Eventually and I suppose seeing my desperation, a man approached me and pointed out an empty ojek and told me to wait. I waited for almost forty minutes more and eventually this very old man came and took me and two others. Following the man’s instructions, he said that the old man would leave me in another bus station where I could get another minivan to Ubud. I wasn’t very sure it was going to work but he was the only person there in almost two hours that bother to help me. I had no way out but to trust him.
The old man drove on and after a while, he stopped and told me to get off there. I quickly looked around but could not see any bus station. I tried to get more information but with his complete lack of English or any interest to help me, he just drove off and left me behind in the middle of a road.
The road was pretty much isolated and the few people I could find, they told me with gestures to keep walking up to the bus station. I walked and walked under the sun carrying my heavy backpack for almost an hour until I felt I was going to collapse; pure desperation.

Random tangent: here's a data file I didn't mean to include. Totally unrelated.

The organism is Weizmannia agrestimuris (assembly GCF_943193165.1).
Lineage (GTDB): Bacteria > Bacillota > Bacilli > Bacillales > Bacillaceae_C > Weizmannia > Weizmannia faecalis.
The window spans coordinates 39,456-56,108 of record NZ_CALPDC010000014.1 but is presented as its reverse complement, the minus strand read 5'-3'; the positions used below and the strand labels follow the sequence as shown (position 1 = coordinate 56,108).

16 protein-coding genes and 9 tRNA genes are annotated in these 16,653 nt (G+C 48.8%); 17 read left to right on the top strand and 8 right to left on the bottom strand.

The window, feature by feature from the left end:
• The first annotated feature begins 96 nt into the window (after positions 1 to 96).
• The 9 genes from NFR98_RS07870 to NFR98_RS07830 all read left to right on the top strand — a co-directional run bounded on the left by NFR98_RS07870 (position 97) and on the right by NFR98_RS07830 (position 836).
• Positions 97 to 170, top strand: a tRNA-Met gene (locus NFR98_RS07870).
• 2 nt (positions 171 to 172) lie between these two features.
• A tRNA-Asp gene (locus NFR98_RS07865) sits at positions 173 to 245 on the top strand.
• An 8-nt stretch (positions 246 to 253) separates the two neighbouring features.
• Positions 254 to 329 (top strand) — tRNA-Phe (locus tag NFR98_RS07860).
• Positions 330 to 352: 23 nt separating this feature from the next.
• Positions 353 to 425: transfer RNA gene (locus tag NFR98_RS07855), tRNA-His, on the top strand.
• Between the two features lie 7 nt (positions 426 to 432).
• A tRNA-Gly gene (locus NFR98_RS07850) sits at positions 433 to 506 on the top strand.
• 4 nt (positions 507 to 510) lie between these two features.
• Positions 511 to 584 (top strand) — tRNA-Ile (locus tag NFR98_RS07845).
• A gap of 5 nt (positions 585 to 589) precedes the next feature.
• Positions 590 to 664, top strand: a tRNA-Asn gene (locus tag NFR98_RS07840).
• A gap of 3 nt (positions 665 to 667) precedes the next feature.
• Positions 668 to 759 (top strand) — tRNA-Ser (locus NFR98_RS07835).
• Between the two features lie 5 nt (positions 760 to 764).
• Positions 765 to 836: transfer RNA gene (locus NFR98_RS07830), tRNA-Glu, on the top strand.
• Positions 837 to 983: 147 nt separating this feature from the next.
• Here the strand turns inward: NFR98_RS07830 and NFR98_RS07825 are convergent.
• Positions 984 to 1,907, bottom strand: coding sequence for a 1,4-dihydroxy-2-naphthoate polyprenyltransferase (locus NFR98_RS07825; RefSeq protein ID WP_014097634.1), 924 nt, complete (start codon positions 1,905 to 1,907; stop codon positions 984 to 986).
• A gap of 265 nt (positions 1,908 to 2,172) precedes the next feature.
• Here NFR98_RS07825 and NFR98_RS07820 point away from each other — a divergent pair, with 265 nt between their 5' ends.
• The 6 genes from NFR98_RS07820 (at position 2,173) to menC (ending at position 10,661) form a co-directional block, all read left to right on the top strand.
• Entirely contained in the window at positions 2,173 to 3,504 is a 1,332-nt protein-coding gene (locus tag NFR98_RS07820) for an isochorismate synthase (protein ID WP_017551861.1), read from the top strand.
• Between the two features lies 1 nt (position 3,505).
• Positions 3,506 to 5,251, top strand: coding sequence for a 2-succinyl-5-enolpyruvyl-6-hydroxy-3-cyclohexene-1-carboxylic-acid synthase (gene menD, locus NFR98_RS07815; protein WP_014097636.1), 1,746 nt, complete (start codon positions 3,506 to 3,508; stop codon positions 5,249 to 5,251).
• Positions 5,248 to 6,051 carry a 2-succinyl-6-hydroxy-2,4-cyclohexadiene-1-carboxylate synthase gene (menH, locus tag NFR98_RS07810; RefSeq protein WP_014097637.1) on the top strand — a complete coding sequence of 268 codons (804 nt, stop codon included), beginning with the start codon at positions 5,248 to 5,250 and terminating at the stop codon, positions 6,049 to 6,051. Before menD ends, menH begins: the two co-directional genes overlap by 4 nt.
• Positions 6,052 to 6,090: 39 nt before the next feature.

When I decided that I would stop and cry my eyes out, I say a young guy working as a security guard in some sort of Art Gallery and asked him to help me. He called a friend who came with the motorbike and I ended up offering him 50.000 IDR to take me to my homestay in Ubud which he did, but unfortunately dropped me in the wrong one and from there, it still took me about forty more minutes to find mine that was hidden in a back street and had no signs whatsoever.
By the time I reached my destination, I could officially declare it as the worse day of my trip. Things could only get better.
Ubud; final destination
The first thing you notice of Ubud is that Bali is a world away from Java and it feels that you have crossed to a different country. Ubud throws you pleasantly in the face beauty, Balinese mysticism and sophistication.
I was shocked to realised that every Guest House, Home Stay or Hotel entrance looked like temples and I actually went inside a few of them thinking that they were until I realised that every single accommodation shared the same spectacular entrances. I was in awe and thought that it was unrealistic that every service building could be so beautiful.
Then I noticed that they were all decorated inside with different relevant sculptures of the Balinese culture; better accommodations, nicer sculptures. It explains why on the roads surrounding Ubud are hundreds of shops selling art or making them.